the impeachment of Andrew Johnson took place in two attempts. the first attempt came in the year 1867. the House of Judiciary drafted an impeachment bill, enlisting the accusations against the President. It gave rise to vigorous debates in the House of Representatives. However, the bill failed, losing out 108-57.

This resulted in the second attempt towards the impeachment of President Johnson. the removal of Edwin Stenton from the office of the Secretary of Wars, and Ulysses S. Grant’s refusal to take the office resulted in a violation of the Tenure of Office Act. A Bill of Impeachment was promptly drafted and presented to the Senate. After long and protracted debates, the President was impeached. the impeachment of Andrew Johnson continues to be one of the more embarrassing moments in the US Presidential history, where personal vindication took an upper hand over national interests and moral integrity.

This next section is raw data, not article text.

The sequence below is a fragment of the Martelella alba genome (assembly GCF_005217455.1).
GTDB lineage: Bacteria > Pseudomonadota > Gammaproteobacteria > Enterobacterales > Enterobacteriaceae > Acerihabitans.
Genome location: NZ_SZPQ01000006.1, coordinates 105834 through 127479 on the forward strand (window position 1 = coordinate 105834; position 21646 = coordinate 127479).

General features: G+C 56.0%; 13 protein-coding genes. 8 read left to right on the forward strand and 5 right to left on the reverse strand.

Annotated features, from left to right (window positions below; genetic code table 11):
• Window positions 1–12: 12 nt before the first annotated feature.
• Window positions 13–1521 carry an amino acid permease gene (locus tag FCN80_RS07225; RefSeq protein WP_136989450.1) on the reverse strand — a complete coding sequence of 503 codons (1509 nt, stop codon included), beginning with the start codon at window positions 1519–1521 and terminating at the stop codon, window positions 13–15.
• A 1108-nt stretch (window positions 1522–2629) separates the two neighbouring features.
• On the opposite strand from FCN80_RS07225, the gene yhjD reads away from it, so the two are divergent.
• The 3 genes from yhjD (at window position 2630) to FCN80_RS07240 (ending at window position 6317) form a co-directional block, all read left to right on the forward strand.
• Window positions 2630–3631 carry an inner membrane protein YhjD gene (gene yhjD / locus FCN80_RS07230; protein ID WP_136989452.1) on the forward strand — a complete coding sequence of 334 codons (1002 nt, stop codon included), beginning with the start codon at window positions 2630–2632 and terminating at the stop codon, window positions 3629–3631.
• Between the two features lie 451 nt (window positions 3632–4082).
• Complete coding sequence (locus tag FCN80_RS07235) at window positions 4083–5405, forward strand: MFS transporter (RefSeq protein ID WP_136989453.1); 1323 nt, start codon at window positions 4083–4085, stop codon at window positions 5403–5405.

Considered to be one of the most unfortunate Presidents of the US, Andrew Johnson died of a stroke. He breathed his last on 31st July 1875 in close proximity to Elizabethton, Tennessee.

President Andrew Johnson had a considerable impact on the society and some of his quotes are remembered till date. these quotes include the following:

  • “Who, then, will govern? the answer must be, Man – for we have no angels in the shape of men, as yet, who are willing to take charge of our political affairs”.
  • “the goal to strive for is a poor government but a rich people”.
  • Tyranny and despotism can be exercised by many, more rigorously, more vigorously, and more severely, than by one”.
  • there are no good laws but such as repeal other laws”.